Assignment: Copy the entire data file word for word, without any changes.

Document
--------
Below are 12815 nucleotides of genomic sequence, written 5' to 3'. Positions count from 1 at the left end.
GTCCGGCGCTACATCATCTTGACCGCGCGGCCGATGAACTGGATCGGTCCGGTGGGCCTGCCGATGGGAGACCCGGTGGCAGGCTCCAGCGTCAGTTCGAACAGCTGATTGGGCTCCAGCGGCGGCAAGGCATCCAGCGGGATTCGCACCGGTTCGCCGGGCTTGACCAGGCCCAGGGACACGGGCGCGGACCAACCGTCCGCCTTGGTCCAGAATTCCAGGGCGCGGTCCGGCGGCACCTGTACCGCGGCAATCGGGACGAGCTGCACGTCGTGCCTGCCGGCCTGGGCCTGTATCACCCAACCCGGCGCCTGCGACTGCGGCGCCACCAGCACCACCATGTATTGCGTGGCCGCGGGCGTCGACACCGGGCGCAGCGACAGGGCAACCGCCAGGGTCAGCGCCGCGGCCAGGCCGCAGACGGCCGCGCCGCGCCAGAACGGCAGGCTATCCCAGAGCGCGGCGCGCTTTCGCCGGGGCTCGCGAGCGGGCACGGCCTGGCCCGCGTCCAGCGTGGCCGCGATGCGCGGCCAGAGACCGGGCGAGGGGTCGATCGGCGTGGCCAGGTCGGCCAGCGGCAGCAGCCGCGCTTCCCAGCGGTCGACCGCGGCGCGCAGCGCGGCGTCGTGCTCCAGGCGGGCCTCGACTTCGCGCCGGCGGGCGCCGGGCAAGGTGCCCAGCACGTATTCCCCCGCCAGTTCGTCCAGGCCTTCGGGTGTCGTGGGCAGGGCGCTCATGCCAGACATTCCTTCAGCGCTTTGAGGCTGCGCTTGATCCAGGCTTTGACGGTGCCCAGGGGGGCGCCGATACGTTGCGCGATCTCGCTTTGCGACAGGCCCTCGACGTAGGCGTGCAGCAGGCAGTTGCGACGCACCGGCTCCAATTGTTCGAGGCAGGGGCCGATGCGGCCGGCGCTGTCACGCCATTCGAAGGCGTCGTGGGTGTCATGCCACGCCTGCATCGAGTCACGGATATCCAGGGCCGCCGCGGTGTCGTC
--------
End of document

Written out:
Below are 12815 nucleotides of genomic sequence, written 5' to 3'. Positions count from 1 at the left end.
GTCCGGCGCTACATCATCTTGACCGCGCGGCCGATGAACTGGATCGGTCCGGTGGGCCTGCCGATGGGAGACCCGGTGGCAGGCTCCAGCGTCAGTTCGAACAGCTGATTGGGCTCCAGCGGCGGCAAGGCATCCAGCGGGATTCGCACCGGTTCGCCGGGCTTGACCAGGCCCAGGGACACGGGCGCGGACCAACCGTCCGCCTTGGTCCAGAATTCCAGGGCGCGGTCCGGCGGCACCTGTACCGCGGCAATCGGGACGAGCTGCACGTCGTGCCTGCCGGCCTGGGCCTGTATCACCCAACCCGGCGCCTGCGACTGCGGCGCCACCAGCACCACCATGTATTGCGTGGCCGCGGGCGTCGACACCGGGCGCAGCGACAGGGCAACCGCCAGGGTCAGCGCCGCGGCCAGGCCGCAGACGGCCGCGCCGCGCCAGAACGGCAGGCTATCCCAGAGCGCGGCGCGCTTTCGCCGGGGCTCGCGAGCGGGCACGGCCTGGCCCGCGTCCAGCGTGGCCGCGATGCGCGGCCAGAGACCGGGCGAGGGGTCGATCGGCGTGGCCAGGTCGGCCAGCGGCAGCAGCCGCGCTTCCCAGCGGTCGACCGCGGCGCGCAGCGCGGCGTCGTGCTCCAGGCGGGCCTCGACTTCGCGCCGGCGGGCGCCGGGCAAGGTGCCCAGCACGTATTCCCCCGCCAGTTCGTCCAGGCCTTCGGGTGTCGTGGGCAGGGCGCTCATGCCAGACATTCCTTCAGCGCTTTGAGGCTGCGCTTGATCCAGGCTTTGACGGTGCCCAGGGGGGCGCCGATACGTTGCGCGATCTCGCTTTGCGACAGGCCCTCGACGTAGGCGTGCAGCAGGCAGTTGCGACGCACCGGCTCCAATTGTTCGAGGCAGGGGCCGATGCGGCCGGCGCTGTCACGCCATTCGAAGGCGTCGTGGGTGTCATGCCACGCCTGCATCGAGTCACGGATATCCAGGGCCGCCGCGGTGTCGTC